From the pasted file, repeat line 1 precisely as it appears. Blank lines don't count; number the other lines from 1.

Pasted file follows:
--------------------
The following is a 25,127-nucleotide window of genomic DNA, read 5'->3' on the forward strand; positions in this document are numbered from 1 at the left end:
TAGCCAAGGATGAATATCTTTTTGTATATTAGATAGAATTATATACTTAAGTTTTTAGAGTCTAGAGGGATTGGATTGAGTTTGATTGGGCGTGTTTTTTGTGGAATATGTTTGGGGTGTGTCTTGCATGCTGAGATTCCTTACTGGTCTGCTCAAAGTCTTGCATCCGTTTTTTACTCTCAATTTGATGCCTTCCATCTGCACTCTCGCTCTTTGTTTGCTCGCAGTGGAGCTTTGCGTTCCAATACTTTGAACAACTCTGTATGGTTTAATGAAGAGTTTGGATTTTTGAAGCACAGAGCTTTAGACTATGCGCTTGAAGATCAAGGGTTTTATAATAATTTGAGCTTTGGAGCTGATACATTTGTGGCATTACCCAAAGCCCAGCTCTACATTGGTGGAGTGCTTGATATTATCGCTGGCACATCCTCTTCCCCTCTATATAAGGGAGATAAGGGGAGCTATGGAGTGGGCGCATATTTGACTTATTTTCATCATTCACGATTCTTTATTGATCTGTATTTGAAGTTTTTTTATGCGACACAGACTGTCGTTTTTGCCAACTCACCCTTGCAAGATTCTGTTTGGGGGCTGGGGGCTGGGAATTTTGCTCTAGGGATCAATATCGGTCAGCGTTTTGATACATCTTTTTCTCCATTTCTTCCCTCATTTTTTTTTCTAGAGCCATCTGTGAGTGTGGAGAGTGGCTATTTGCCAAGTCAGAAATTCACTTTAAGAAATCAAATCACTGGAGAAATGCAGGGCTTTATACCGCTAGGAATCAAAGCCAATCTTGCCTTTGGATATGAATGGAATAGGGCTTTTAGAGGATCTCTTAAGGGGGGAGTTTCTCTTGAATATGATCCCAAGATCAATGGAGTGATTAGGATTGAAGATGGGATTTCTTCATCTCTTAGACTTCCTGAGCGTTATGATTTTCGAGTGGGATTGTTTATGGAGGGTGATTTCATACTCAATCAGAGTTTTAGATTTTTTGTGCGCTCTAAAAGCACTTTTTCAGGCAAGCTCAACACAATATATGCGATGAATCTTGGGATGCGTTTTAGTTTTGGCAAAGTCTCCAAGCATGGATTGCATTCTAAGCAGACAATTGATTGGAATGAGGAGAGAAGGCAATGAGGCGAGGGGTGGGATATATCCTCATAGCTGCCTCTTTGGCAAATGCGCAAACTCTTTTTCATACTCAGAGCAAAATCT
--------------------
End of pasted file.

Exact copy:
The following is a 25,127-nucleotide window of genomic DNA, read 5'->3' on the forward strand; positions in this document are numbered from 1 at the left end: